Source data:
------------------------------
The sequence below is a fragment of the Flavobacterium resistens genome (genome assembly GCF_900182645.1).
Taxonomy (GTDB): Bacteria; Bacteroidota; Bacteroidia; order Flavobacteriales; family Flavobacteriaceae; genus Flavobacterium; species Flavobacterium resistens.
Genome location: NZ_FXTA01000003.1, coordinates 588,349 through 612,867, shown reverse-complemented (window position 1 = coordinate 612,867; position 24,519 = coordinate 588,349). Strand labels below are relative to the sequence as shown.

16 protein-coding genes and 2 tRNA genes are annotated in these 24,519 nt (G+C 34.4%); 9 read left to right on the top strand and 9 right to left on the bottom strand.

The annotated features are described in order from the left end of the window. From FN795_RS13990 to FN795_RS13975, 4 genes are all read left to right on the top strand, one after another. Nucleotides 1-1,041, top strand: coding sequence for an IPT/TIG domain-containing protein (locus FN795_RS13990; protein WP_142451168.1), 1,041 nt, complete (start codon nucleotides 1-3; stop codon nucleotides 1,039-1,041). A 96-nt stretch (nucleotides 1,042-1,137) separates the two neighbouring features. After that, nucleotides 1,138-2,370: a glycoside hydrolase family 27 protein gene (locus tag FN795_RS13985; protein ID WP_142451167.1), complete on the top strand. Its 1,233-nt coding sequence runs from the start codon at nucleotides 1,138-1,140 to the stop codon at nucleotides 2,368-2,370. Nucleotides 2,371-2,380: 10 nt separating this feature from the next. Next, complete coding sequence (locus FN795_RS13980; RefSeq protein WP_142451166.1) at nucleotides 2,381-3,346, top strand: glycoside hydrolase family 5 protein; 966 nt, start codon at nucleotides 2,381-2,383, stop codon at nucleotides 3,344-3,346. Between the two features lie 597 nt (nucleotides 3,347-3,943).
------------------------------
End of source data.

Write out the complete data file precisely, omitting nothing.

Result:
The sequence below is a fragment of the Flavobacterium resistens genome (genome assembly GCF_900182645.1).
Taxonomy (GTDB): Bacteria; Bacteroidota; Bacteroidia; order Flavobacteriales; family Flavobacteriaceae; genus Flavobacterium; species Flavobacterium resistens.
Genome location: NZ_FXTA01000003.1, coordinates 588,349 through 612,867, shown reverse-complemented (window position 1 = coordinate 612,867; position 24,519 = coordinate 588,349). Strand labels below are relative to the sequence as shown.

16 protein-coding genes and 2 tRNA genes are annotated in these 24,519 nt (G+C 34.4%); 9 read left to right on the top strand and 9 right to left on the bottom strand.

The annotated features are described in order from the left end of the window. From FN795_RS13990 to FN795_RS13975, 4 genes are all read left to right on the top strand, one after another. Nucleotides 1-1,041, top strand: coding sequence for an IPT/TIG domain-containing protein (locus FN795_RS13990; protein WP_142451168.1), 1,041 nt, complete (start codon nucleotides 1-3; stop codon nucleotides 1,039-1,041). A 96-nt stretch (nucleotides 1,042-1,137) separates the two neighbouring features. After that, nucleotides 1,138-2,370: a glycoside hydrolase family 27 protein gene (locus tag FN795_RS13985; protein ID WP_142451167.1), complete on the top strand. Its 1,233-nt coding sequence runs from the start codon at nucleotides 1,138-1,140 to the stop codon at nucleotides 2,368-2,370. Nucleotides 2,371-2,380: 10 nt separating this feature from the next. Next, complete coding sequence (locus FN795_RS13980; RefSeq protein WP_142451166.1) at nucleotides 2,381-3,346, top strand: glycoside hydrolase family 5 protein; 966 nt, start codon at nucleotides 2,381-2,383, stop codon at nucleotides 3,344-3,346. Between the two features lie 597 nt (nucleotides 3,347-3,943).